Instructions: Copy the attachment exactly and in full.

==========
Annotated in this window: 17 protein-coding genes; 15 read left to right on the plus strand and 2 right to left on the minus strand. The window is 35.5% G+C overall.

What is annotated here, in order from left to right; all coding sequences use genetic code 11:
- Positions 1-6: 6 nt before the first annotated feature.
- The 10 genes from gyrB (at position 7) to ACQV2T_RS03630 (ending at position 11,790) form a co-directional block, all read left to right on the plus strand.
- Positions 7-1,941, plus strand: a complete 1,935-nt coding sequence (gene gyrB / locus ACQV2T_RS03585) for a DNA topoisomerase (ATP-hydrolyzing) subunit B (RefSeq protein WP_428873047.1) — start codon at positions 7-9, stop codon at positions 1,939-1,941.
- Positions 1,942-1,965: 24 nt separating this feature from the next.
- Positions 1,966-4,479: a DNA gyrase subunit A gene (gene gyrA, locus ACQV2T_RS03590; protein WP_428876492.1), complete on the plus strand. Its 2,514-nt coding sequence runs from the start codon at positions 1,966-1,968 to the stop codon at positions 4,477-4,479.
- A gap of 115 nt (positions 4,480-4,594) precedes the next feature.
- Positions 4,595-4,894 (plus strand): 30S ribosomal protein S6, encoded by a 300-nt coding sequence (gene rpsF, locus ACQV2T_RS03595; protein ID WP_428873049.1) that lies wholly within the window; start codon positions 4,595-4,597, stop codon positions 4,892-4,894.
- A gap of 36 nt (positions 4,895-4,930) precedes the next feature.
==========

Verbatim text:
Annotated in this window: 17 protein-coding genes; 15 read left to right on the plus strand and 2 right to left on the minus strand. The window is 35.5% G+C overall.

What is annotated here, in order from left to right; all coding sequences use genetic code 11:
- Positions 1-6: 6 nt before the first annotated feature.
- The 10 genes from gyrB (at position 7) to ACQV2T_RS03630 (ending at position 11,790) form a co-directional block, all read left to right on the plus strand.
- Positions 7-1,941, plus strand: a complete 1,935-nt coding sequence (gene gyrB / locus ACQV2T_RS03585) for a DNA topoisomerase (ATP-hydrolyzing) subunit B (RefSeq protein WP_428873047.1) — start codon at positions 7-9, stop codon at positions 1,939-1,941.
- Positions 1,942-1,965: 24 nt separating this feature from the next.
- Positions 1,966-4,479: a DNA gyrase subunit A gene (gene gyrA, locus ACQV2T_RS03590; protein WP_428876492.1), complete on the plus strand. Its 2,514-nt coding sequence runs from the start codon at positions 1,966-1,968 to the stop codon at positions 4,477-4,479.
- A gap of 115 nt (positions 4,480-4,594) precedes the next feature.
- Positions 4,595-4,894 (plus strand): 30S ribosomal protein S6, encoded by a 300-nt coding sequence (gene rpsF, locus ACQV2T_RS03595; protein ID WP_428873049.1) that lies wholly within the window; start codon positions 4,595-4,597, stop codon positions 4,892-4,894.
- A gap of 36 nt (positions 4,895-4,930) precedes the next feature.